Discovering Patterns and Anomalies in Association Rules

Author: Ping Liang

Liang, Ping, 2015 Discovering Patterns and Anomalies in Association Rules, Flinders University, School of Computer Science, Engineering and Mathematics

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Higher order mining (HOM), which mines over patterns/models derived from one or more large and/or complex datasets, has been widely used in a variety of ways and provides benefits such as the ability to combine mining strategies through the modular combination of components and the development of higher order explanations in describing facts about data. Based on the idea of HOM, this thesis addresses two important but unanswered issues.

First, while the discovery of rules that can inform business decision making is the ultimate goal of data mining technology, the search for rules that adhere to a user’s definition of interesting remains somewhat elusive, in part because rules are commonly supplied in a low, instance-level format. In order to tackle this problem, this thesis proposes the concept of ruleset patterns to represent complex patterns in sets of rules reflecting a user’s definition of interesting and presents a proof-of-concept system, Horace, for efficient ruleset pattern discovery. Since frequent pattern or prefix trees are (generally speaking) isomorphic with the resulting ruleset, Horace employs a novel tree-based approach to searching such intermediate data structures for patterns. Experimental results show the approach is both usable and efficient to search for rules that are sought by users.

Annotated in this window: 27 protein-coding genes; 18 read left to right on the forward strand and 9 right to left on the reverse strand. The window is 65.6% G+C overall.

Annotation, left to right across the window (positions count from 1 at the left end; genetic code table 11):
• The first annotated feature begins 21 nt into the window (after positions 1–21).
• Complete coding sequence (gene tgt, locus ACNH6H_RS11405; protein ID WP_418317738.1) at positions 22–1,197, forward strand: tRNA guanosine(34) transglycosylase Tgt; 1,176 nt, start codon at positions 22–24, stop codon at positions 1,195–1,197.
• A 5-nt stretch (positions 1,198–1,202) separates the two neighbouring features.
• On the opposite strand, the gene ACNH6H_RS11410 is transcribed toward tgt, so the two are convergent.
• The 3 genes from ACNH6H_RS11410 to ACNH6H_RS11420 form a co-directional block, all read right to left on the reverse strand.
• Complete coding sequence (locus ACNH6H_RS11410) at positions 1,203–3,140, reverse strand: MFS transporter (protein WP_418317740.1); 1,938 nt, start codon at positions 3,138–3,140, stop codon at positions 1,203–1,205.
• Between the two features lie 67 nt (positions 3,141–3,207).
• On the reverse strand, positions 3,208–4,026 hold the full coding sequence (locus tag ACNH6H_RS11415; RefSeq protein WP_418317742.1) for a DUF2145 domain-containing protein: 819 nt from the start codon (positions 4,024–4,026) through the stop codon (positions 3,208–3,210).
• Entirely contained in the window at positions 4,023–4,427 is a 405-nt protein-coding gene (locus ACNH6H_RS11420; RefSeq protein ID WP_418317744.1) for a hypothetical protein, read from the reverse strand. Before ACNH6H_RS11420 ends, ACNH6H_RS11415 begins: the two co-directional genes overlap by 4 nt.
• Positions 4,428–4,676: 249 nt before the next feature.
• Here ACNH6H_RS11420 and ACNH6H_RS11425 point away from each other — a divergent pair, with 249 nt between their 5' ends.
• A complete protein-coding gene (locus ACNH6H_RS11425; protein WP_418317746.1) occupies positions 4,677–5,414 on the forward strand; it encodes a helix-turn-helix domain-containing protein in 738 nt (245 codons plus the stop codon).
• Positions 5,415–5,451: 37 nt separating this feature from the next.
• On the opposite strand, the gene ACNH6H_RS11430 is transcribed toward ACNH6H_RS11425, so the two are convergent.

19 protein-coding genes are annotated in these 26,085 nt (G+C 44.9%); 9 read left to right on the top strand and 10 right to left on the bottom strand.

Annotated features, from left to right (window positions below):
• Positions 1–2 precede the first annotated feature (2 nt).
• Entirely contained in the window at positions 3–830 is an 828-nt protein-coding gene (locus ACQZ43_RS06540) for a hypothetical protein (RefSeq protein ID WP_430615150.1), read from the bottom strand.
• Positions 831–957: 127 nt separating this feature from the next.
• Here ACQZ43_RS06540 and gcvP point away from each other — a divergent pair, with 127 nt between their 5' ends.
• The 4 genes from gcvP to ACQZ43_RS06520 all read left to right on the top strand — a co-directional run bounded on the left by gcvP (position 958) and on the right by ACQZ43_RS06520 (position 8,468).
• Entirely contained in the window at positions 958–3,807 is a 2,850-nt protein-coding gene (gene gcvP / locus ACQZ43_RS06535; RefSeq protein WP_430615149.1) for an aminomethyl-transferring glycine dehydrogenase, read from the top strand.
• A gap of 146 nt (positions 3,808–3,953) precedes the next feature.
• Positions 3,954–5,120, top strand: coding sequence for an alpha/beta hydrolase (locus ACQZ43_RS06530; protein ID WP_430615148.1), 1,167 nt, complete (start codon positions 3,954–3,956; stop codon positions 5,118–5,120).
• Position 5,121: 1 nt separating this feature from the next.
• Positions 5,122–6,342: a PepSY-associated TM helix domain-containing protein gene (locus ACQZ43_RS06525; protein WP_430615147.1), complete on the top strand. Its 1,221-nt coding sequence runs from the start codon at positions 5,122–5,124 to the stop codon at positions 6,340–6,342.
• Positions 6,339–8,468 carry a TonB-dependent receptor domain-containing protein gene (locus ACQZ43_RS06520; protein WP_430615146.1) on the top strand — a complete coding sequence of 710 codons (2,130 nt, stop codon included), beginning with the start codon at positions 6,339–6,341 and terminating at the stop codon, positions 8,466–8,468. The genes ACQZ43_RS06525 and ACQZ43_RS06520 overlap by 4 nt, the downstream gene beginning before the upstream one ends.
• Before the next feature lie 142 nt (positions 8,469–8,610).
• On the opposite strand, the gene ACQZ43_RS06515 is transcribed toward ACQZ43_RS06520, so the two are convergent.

Second, the detection of unusual or anomalous data is an important function in automated data analysis or data mining. However, the diversity of anomaly detection algorithms shows that it is often difficult to determine which algorithms might best detect anomalies given any random dataset. This thesis provides a partial solution to this problem by elevating the search for anomalous data in transaction-oriented datasets to an inspection of the rules that can be produced by higher order longitudinal/spatio-temporal association rule mining. The motivation behind the approach is in two aspects. Firstly, the primary or raw data might not be always available; thus in some cases, researchers can operate only on the rules generated from the source data. Furthermore, since HOM facilitates the characterisation of items participating in rulesets in terms of real-world descriptions (such as competitor, catalyst and so on), such a technique may provide a view of anomalies that is arguably closer to that sought by information analysts. In this thesis, two anomaly detection algorithms are proposed to find anomalies/outliers and a proof-of-concept prototype has been developed and tested. The experimental results demonstrate the soundness and feasibility of the proposed approach.

Keywords: higher order mining, association rule, ruleset pattern, anomaly detection

Subject: Computer Science thesis

Thesis type: Doctor of Philosophy
Completed: 2015
School: School of Computer Science, Engineering and Mathematics
Supervisor: John Roddick